January 3, 2013
The Farwalker’s Quest by Joni Sensel
We’ve all known a kid like Ariel. She’s the curious one whose always asking why. She doesn’t easily accept limits and because of this decisions can be tough. After all, choosing one thing means ruling out so many other possibilities. That’s the reality that she faces as naming day looms near.
Choose a vocation. Pass the test. Be locked in for the rest of her life.
She supposes that, like her mother, she will opt for healer. She knows the plants and where most of them grow. She can tell you what they’re good for and how to use them. She’s much less good with the sick themselves but knows that it comes with the job. If only she felt truly called like her friend Zeke.
There’s no doubt in anyone’s mind that Zeke is a Treetalker. After all, he has his special tree. He sings to it and it answers questions except that lately it has been strangely quiet. At least, its quiet until Zeke brings Ariel to the tree and she climbs up into its branches.
There she finds a strange brass dart — an artifact once sent from one place to another with a message that only one person could read. Who has managed to send out a dart after all of this time and who was supposed to get it?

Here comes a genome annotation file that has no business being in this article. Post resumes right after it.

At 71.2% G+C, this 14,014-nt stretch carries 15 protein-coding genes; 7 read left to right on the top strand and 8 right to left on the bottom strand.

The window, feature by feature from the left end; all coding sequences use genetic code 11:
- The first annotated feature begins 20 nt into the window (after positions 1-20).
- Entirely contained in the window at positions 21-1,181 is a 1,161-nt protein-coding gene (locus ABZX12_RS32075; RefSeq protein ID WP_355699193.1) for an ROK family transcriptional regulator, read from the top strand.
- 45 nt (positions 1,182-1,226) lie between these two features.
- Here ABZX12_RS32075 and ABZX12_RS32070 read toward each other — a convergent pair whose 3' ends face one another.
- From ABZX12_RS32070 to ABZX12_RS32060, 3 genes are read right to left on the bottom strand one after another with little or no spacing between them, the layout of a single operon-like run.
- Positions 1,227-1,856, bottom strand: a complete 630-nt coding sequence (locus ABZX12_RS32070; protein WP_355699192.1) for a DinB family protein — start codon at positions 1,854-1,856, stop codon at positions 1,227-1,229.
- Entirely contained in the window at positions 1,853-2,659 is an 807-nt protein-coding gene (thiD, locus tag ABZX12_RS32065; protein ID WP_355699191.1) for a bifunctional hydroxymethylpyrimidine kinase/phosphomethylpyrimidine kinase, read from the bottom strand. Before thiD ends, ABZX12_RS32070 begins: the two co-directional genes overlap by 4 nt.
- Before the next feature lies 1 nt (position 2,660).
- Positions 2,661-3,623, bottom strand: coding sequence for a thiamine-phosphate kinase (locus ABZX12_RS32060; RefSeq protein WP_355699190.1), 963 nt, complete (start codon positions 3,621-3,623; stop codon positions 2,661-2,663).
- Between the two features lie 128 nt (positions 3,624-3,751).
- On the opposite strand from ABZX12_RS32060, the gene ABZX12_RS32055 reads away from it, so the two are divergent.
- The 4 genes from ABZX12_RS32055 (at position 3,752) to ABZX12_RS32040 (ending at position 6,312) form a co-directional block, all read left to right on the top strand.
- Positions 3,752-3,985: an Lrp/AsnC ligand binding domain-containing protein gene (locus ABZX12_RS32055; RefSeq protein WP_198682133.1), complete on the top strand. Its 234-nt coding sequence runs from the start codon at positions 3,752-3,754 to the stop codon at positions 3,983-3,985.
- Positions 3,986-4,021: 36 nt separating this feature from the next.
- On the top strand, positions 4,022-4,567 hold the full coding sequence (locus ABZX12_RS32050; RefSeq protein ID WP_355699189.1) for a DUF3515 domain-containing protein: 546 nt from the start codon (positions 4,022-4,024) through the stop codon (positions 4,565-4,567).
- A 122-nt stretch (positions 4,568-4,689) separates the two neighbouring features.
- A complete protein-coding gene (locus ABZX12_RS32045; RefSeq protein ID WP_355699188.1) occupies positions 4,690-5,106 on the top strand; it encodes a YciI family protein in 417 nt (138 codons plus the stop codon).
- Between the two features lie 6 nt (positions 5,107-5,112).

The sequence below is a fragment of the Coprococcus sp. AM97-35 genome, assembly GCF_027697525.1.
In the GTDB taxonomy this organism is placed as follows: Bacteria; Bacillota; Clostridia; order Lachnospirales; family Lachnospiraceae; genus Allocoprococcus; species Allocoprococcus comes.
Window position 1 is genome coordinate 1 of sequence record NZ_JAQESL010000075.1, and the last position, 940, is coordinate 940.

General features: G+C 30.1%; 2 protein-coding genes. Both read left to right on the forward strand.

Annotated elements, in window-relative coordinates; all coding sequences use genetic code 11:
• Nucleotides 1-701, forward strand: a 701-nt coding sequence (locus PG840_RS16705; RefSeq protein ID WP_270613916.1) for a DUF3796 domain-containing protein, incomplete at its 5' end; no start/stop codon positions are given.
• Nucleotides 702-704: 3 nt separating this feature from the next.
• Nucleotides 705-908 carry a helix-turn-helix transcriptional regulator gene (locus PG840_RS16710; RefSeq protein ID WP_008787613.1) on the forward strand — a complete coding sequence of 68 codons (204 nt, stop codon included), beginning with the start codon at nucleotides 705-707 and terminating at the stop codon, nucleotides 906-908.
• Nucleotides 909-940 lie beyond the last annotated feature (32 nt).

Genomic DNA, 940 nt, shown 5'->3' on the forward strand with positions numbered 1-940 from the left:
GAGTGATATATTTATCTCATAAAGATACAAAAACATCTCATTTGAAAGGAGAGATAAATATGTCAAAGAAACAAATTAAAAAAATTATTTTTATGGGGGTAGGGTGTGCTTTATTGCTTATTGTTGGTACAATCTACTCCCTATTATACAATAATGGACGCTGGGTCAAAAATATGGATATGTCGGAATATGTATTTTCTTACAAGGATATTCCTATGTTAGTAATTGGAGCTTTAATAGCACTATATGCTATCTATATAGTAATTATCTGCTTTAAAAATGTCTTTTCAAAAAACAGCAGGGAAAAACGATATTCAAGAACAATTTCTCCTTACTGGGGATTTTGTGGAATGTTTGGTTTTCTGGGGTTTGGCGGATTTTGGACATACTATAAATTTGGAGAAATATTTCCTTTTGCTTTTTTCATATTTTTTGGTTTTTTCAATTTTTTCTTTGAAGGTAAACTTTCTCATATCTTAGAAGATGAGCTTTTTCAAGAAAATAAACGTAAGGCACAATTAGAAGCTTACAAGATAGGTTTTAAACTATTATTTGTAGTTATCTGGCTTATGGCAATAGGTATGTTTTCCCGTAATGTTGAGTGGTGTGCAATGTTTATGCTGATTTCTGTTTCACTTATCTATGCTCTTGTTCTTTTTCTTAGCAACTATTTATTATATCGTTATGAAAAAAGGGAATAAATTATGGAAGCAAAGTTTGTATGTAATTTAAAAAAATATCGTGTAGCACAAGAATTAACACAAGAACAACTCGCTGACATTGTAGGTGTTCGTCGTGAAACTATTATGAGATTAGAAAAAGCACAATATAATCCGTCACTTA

As Zeke and Ariel try to decide what to do with something so important, two strangers arrive in the village. Ariel doesn’t know why but she immediately distrusts the two men. She doesn’t have much time to think about them though because it is Naming Day. But then the unthinkable happens and Ariel fails her test.
What could be worse than that? She has her answer when she is kidnapped in the night.
I don’t want to say anything more about the plot of this book. Suffice it to say that it will keep you turning the pages as Ariel learns to tell friend from foe and overcomes her squeamishness as she uses her healing skills to stitch up wounds and seek out healing herbs. Zeke too discovers new found skills as the trees seek to speak to him but he hears another set of voices. A slow, ponderous set of voices that speak low and quiet.
This book is hard to categories. It reads like fantasy with the people living in far flung villages and their stories of time past. But many of these stories involve technologies that no longer work including bicycles and lights and so much more.
With a female main character who is strong and adventurous and her male best friend, this book will appeal to both boys and girls. There are some scary bits because the bad guys really are quite bad — thus the need to stitch someone up. But it is an amazing story of strength and courage and not letting the fears and indecision of yourself or others hold you back.